In Newsweek, Josh Hammer said the ruling embodies America's legal heritage.

“The groaning from the left-wing media and political class can be easily explained: The Alabama case entails a dispute over the destruction of unborn human life, and there is no greater sacrament for the contemporary secular leftist than the destruction of unborn human life," Hammer said. "The Alabama Supreme Court had held in an uninterrupted line of cases that an unborn child constitutes a ’minor child’ under the state's wrongful death statute—regardless of stage of embryonic or fetal development. Crucially, neither the plaintiffs nor defendants contested this understanding, and the question was not before the court."

"The only legal question in LePage was thus whether the court should legislate from the bench and decree that which the Alabama Legislature had opted not to do itself: Read into the law an 'extrauterine exception’ that would retain the wrongful death statute's inclusion of unborn children developing in utero but remove legal protection for embryos developing outside the womb. The court, appropriately, declined to do so. That's it. That's the whole case."

In The Spectator, Ellie Gardey called IVF “evil” and applauded the Alabama supreme court.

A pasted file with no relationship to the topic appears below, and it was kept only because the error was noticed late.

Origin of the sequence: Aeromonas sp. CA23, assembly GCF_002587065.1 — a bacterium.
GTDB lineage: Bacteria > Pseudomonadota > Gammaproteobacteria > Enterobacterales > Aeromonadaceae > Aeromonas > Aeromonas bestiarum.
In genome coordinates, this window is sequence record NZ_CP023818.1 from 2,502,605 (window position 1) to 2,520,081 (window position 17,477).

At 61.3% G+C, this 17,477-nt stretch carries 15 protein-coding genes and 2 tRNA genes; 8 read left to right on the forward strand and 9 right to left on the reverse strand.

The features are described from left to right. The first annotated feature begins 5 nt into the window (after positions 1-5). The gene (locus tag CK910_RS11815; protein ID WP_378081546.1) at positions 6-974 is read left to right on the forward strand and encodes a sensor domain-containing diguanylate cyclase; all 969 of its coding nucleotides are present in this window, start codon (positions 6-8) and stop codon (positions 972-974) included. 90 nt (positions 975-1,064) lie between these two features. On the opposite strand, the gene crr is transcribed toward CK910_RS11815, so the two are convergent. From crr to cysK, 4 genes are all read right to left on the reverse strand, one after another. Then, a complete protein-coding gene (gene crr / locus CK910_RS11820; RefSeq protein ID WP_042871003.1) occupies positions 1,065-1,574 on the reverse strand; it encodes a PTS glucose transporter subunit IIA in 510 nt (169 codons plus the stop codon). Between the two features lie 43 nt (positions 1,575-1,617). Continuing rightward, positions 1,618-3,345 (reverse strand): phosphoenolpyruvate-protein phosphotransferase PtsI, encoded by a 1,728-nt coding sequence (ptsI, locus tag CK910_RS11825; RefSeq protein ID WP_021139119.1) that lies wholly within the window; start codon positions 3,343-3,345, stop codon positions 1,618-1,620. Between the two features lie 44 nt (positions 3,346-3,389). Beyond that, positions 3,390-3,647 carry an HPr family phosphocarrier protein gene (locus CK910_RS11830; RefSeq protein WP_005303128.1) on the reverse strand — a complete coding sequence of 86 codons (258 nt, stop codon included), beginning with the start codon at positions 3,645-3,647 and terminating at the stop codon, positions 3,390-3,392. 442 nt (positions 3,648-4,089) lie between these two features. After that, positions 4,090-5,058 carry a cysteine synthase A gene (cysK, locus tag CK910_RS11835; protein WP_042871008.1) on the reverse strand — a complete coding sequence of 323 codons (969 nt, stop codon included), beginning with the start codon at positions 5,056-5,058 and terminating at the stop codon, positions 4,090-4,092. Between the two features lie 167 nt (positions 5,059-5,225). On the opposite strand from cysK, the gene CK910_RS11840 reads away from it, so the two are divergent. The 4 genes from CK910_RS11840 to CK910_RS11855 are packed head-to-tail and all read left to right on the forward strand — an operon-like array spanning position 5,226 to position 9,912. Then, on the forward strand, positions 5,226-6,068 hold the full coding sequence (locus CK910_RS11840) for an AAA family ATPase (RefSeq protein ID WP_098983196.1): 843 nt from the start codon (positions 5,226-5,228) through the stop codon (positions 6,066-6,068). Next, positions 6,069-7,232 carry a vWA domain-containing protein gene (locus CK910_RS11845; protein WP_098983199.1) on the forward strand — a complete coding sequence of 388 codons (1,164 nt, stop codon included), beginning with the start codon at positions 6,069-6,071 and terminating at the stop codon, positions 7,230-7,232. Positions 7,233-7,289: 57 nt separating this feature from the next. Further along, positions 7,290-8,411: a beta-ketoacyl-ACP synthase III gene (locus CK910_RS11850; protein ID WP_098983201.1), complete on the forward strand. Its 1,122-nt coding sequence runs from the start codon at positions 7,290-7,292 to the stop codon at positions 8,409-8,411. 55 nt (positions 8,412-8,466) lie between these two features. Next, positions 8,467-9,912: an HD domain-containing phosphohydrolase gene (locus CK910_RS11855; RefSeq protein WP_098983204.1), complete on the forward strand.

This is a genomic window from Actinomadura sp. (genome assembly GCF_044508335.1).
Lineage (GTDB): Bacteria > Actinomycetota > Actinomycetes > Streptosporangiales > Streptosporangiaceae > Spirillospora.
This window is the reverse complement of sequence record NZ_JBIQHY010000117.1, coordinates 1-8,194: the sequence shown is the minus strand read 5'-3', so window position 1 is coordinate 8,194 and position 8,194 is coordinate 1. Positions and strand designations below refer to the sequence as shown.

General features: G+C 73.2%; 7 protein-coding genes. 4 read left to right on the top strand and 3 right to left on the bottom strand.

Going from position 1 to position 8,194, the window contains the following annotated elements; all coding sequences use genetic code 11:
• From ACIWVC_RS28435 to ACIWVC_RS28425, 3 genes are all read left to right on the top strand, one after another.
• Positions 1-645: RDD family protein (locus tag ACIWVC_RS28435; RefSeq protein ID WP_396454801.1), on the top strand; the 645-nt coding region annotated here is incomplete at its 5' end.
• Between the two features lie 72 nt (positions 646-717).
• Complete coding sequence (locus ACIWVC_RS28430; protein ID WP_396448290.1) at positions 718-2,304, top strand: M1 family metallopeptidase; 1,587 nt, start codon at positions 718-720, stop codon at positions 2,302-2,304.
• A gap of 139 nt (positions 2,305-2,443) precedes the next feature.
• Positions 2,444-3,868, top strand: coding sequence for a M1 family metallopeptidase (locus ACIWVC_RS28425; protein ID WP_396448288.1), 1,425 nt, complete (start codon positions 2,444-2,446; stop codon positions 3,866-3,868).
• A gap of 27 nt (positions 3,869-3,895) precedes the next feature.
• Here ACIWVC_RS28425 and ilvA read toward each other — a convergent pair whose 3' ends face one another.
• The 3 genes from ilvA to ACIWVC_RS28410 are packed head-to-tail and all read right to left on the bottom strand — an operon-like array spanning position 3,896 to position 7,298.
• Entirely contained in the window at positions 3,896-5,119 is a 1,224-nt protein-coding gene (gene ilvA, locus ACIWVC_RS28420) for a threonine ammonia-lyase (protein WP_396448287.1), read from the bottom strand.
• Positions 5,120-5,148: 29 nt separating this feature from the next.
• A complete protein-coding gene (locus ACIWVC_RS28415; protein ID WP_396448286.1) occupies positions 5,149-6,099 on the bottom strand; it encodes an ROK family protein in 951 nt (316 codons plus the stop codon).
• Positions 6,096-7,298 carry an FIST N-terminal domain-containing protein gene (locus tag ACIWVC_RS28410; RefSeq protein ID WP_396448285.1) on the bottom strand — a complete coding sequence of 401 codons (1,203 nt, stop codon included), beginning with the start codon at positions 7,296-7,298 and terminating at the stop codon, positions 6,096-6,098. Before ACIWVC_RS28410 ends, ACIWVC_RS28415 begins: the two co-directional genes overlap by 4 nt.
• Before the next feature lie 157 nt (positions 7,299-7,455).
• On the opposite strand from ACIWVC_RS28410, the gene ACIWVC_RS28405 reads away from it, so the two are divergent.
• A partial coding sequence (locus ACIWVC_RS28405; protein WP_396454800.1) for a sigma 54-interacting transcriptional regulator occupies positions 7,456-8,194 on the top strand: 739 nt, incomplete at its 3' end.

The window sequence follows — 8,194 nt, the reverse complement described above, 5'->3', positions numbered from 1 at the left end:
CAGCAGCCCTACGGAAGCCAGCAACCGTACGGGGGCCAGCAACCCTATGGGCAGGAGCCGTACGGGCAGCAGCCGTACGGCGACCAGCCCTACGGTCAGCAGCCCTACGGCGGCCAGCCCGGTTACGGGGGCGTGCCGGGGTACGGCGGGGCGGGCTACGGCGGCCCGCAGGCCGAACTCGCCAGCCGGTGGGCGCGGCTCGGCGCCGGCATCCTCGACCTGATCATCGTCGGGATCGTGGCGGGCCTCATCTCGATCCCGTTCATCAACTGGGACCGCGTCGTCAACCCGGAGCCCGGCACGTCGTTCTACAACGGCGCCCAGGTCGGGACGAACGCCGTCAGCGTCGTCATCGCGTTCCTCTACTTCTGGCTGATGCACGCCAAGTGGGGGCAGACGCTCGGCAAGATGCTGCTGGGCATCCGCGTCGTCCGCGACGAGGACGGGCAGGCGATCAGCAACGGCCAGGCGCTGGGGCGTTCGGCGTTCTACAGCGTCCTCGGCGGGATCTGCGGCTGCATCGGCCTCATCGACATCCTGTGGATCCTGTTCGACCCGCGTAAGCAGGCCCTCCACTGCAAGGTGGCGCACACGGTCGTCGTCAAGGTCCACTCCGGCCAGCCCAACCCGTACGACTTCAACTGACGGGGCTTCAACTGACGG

"Several conservative leaders have responded to the Alabama Supreme Court’s decision by denouncing it," Gardey said. "Conservatives need to wake up to reality: In vitro fertilization is an ugly, evil practice that not only kills millions of children but also has led to a society in which we commodify children as assets to be bought and sold and women as bodies that can be purchased… Conservatives should pursue the end of IVF just as adamantly as abortion because IVF entails killing or freezing many children to create just one. This is because each in vitro treatment typically produces 12–15 children of a particular set of parents."

"Nikki Haley’s response to the Alabama Supreme Court decision suggests that some support for IVF is due to ignorance of its evil. Haley correctly maintains that embryos are human persons and rightly denounces the evil of murder. Yet she somehow misses the fact that there is no IVF without murder," Gardey wrote. "Other states have laws similar to Alabama’s Wrongful Death of a Minor Act. They, too, should recognize that those laws apply to embryos produced through IVF. It is the fastest way to slow the mass slaughter of innocents."

The Wall Street Journal editorial board said a supermajority supports IVF, including many conservative leaders, and you can expect Alabama to protect it.